Although Intel talked about their upcoming 32nm Westmere-based processors at IDF, and even showed off a few demos of the next-gen core at work right on stage, we still got in some private face-time with a few Intel reps and engineers in a closed door session to glean a few more details.
A couple of the items we saw firsthand were Intel's upcoming Clarkdale (not to be confused with Clarksfield) and Arrandale processors. If you're unfamiliar with Clarkdale and Arrandale, they are upcoming mainstream desktop and mobile processor offerings based on the Nehalem microarchitecture, manufactured on Intel's 32nm process node.
Like other Nehalem derivatives, Clarkdale and Arrandale will feature Intel Turbo Boost and HyperThreading technologies, but they'll also sport on-processor graphics and hardware acceleration for AES (Advanced Encryption Standard).
Clarkdale are Arrandale are integral parts of Intel's future Kings Creek and Ibex Peak platforms. As we've mentioned, the chips will be produced using Intel's 32nm, 2nd Generation Hi-K process. They will feature two execution cores (dual-core), but with HyperThreading will be able to process up to 4 threads simultaneously. The processors will also feature up to 4MB of Intel Smart Cache, an Integrated Memory Controller (IMC) that support two-channels of DDR3 memory at officially supported speeds of up to 1333MHz, and Integrated Graphics or Discrete graphics support. We should note that when discreet graphics are used, the PCI Express lanes dedicated to the GPU may be arranged in either a 1x16 or 2x8 lane configuration, depending on the chipset being used. Through new instructions, the processors will also offer Advanced Encryption Standard (AES) acceleration and they will be compatible with the LGA1156 Socket and 5-seris chipset (the chips are supposedly drop-in compatible with Intel Core i7-800 series processors).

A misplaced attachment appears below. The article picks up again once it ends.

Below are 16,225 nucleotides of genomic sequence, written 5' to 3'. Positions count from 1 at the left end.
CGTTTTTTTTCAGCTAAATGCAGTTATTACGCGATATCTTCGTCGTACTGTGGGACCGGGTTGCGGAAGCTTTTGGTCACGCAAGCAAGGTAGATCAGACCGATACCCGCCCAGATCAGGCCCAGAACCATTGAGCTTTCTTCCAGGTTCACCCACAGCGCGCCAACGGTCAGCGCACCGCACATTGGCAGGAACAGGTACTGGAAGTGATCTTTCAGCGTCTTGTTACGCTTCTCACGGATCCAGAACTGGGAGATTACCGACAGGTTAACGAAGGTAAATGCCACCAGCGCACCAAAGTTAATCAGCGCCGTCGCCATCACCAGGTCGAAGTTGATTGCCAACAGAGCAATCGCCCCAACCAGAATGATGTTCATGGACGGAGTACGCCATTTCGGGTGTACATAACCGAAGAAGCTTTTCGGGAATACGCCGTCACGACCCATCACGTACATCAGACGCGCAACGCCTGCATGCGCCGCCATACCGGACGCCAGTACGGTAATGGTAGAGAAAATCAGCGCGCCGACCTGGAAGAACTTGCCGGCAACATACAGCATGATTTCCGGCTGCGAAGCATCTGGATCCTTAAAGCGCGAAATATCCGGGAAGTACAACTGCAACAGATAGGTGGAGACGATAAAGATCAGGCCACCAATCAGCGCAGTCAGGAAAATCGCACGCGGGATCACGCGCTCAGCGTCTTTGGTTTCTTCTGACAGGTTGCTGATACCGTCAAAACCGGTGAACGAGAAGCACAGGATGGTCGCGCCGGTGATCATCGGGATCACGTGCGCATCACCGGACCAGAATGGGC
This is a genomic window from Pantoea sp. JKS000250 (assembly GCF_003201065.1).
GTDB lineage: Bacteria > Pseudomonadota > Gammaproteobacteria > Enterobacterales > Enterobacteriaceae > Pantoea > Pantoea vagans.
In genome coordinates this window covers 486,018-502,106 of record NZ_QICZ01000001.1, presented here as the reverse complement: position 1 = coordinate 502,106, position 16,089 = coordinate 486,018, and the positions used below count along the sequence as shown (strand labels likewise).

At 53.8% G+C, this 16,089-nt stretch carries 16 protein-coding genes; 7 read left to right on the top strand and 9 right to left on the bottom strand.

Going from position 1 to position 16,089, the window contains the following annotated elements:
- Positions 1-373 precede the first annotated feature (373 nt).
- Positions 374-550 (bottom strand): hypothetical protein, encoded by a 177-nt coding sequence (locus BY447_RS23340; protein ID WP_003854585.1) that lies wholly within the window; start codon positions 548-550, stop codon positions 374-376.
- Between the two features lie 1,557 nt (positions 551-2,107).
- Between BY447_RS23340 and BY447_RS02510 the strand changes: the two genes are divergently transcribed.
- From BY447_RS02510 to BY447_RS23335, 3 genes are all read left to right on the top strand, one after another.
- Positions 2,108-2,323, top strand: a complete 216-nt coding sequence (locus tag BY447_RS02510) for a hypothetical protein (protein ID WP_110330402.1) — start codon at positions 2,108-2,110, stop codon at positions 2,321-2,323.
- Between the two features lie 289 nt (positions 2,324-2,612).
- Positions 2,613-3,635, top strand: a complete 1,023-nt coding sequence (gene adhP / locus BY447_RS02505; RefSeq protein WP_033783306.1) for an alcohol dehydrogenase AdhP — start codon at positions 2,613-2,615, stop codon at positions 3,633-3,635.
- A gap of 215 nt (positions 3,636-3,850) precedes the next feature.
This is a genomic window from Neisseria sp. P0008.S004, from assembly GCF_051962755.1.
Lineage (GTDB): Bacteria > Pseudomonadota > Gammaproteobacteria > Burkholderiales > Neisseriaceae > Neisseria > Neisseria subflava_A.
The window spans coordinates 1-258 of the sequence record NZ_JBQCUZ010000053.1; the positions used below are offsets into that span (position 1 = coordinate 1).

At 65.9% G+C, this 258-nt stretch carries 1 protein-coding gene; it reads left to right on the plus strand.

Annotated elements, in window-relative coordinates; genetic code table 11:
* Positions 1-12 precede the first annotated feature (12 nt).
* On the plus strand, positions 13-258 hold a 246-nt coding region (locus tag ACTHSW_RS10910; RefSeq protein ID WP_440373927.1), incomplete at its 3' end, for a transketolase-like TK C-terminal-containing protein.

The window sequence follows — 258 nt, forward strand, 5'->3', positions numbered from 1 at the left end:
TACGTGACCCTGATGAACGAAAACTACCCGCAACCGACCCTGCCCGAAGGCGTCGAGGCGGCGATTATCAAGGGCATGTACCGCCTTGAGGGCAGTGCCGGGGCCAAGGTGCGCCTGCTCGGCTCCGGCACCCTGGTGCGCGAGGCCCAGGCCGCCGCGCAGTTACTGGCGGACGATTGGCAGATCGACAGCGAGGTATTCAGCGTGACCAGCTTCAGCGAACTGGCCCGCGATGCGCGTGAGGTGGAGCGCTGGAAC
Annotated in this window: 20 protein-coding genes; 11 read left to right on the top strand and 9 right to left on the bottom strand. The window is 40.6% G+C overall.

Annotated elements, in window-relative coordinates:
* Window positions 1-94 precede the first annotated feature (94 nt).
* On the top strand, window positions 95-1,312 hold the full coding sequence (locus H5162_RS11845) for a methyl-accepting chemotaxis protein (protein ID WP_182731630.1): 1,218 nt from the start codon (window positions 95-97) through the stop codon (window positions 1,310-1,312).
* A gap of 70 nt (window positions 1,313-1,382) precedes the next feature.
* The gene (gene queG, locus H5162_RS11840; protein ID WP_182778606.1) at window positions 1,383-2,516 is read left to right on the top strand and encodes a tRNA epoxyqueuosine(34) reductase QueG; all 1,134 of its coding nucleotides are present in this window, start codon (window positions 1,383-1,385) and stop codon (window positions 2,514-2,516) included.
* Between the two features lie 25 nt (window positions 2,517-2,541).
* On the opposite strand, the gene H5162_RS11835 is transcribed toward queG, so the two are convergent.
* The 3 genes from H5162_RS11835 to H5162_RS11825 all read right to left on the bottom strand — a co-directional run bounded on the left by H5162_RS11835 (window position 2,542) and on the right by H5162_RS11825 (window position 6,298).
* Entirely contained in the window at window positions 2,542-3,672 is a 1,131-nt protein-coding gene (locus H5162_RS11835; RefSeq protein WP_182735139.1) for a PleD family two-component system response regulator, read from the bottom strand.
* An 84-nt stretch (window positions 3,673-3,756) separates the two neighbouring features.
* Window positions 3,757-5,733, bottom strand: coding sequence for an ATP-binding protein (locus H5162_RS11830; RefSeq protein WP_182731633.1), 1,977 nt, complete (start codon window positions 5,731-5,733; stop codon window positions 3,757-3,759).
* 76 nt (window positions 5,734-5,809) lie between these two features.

There are few interesting things to note in regard to the integrated graphics core that will be used with Clarkdale and Arrandale. First, although the processors will be manufactured at 32nm, the graphics cores will be produced at 45nm. That means, of course, that the processors will feature multi-chip packages, and the CPU and GPU won't be merged on a single die. The IGP will be called the Intel Graphics Media Accelerator HD, and is derived from existing Intel graphics products. But we're told the new core will offer much improved performance--somewhere in the neighborhood of 50%+ higher than the current X4500HD. Mobile versions of the new IGP will also sport a Turbo mode of their own, that ratchets the clocks and voltage of the graphics core up or down, depending on the workload to conserve power or maximize performance. We're also told the IGP gets a perfect score in the HQV benchmark and that on Clarkdale Blu-ray, Dolby DTS, and other audio formats will be supported over its HDMI output.
We saw a number of reference system up and running built around Clarkdale, which are pictured above. The first was a thin HTPC system that looked almost like a mobile reference design with SO-DIMM memory down on the board. There we got a look at a smaller than a toaster-sized box and Intel was keen to point out was the power consumption of the platform. This HTPC style system was connected to a Dell LCD, and both the system's and monitor's power cables were plugged into a couple of power meters. Under idle conditions, the entire system, even with drives, memory, the processor etc, consumed significantly less power (about 28 watts total) than the LCD. Under loaded conditions (seen in the screen shots above) the system consumed 70.4W versus the LCD which hovered in the 40W range.
We're sure more news related to Clarkdale and Arrandale will hit as we get closer to their official launch. For now, we hope you enjoyed this inside look at what Intel has on tap for the not-too-distant future.